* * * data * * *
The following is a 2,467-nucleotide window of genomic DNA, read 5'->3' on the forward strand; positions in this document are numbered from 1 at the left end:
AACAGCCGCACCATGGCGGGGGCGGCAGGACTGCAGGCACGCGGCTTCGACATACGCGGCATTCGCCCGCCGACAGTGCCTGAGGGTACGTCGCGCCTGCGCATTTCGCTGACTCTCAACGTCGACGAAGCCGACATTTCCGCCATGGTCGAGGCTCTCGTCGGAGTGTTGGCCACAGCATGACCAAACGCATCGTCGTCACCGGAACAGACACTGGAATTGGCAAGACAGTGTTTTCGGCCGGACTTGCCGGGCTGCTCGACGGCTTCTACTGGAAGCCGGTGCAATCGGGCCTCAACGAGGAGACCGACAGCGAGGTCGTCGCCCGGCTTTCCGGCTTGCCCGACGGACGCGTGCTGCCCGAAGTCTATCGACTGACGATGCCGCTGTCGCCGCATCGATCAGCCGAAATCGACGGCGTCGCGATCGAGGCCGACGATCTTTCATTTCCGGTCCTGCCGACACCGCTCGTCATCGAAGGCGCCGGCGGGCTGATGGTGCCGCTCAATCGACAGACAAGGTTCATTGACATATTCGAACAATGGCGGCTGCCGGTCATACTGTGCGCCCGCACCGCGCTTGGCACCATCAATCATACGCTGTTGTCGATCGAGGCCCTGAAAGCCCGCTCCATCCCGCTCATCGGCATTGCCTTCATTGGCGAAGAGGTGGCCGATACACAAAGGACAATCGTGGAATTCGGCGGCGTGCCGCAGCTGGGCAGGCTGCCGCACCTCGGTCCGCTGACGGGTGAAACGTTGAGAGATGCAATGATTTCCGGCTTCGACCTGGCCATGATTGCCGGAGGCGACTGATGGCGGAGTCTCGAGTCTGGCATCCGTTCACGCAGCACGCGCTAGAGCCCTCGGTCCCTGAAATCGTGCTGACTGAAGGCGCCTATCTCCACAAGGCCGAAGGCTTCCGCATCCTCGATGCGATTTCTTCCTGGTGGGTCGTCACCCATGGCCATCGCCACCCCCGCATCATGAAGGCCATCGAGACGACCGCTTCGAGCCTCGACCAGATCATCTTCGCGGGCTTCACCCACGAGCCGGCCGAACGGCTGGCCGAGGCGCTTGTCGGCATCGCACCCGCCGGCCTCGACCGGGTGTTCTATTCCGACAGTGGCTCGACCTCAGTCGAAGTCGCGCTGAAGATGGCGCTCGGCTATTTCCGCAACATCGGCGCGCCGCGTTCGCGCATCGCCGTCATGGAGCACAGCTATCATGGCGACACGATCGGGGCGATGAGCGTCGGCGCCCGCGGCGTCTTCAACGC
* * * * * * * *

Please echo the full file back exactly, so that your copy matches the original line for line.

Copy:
The following is a 2,467-nucleotide window of genomic DNA, read 5'->3' on the forward strand; positions in this document are numbered from 1 at the left end:
AACAGCCGCACCATGGCGGGGGCGGCAGGACTGCAGGCACGCGGCTTCGACATACGCGGCATTCGCCCGCCGACAGTGCCTGAGGGTACGTCGCGCCTGCGCATTTCGCTGACTCTCAACGTCGACGAAGCCGACATTTCCGCCATGGTCGAGGCTCTCGTCGGAGTGTTGGCCACAGCATGACCAAACGCATCGTCGTCACCGGAACAGACACTGGAATTGGCAAGACAGTGTTTTCGGCCGGACTTGCCGGGCTGCTCGACGGCTTCTACTGGAAGCCGGTGCAATCGGGCCTCAACGAGGAGACCGACAGCGAGGTCGTCGCCCGGCTTTCCGGCTTGCCCGACGGACGCGTGCTGCCCGAAGTCTATCGACTGACGATGCCGCTGTCGCCGCATCGATCAGCCGAAATCGACGGCGTCGCGATCGAGGCCGACGATCTTTCATTTCCGGTCCTGCCGACACCGCTCGTCATCGAAGGCGCCGGCGGGCTGATGGTGCCGCTCAATCGACAGACAAGGTTCATTGACATATTCGAACAATGGCGGCTGCCGGTCATACTGTGCGCCCGCACCGCGCTTGGCACCATCAATCATACGCTGTTGTCGATCGAGGCCCTGAAAGCCCGCTCCATCCCGCTCATCGGCATTGCCTTCATTGGCGAAGAGGTGGCCGATACACAAAGGACAATCGTGGAATTCGGCGGCGTGCCGCAGCTGGGCAGGCTGCCGCACCTCGGTCCGCTGACGGGTGAAACGTTGAGAGATGCAATGATTTCCGGCTTCGACCTGGCCATGATTGCCGGAGGCGACTGATGGCGGAGTCTCGAGTCTGGCATCCGTTCACGCAGCACGCGCTAGAGCCCTCGGTCCCTGAAATCGTGCTGACTGAAGGCGCCTATCTCCACAAGGCCGAAGGCTTCCGCATCCTCGATGCGATTTCTTCCTGGTGGGTCGTCACCCATGGCCATCGCCACCCCCGCATCATGAAGGCCATCGAGACGACCGCTTCGAGCCTCGACCAGATCATCTTCGCGGGCTTCACCCACGAGCCGGCCGAACGGCTGGCCGAGGCGCTTGTCGGCATCGCACCCGCCGGCCTCGACCGGGTGTTCTATTCCGACAGTGGCTCGACCTCAGTCGAAGTCGCGCTGAAGATGGCGCTCGGCTATTTCCGCAACATCGGCGCGCCGCGTTCGCGCATCGCCGTCATGGAGCACAGCTATCATGGCGACACGATCGGGGCGATGAGCGTCGGCGCCCGCGGCGTCTTCAACGC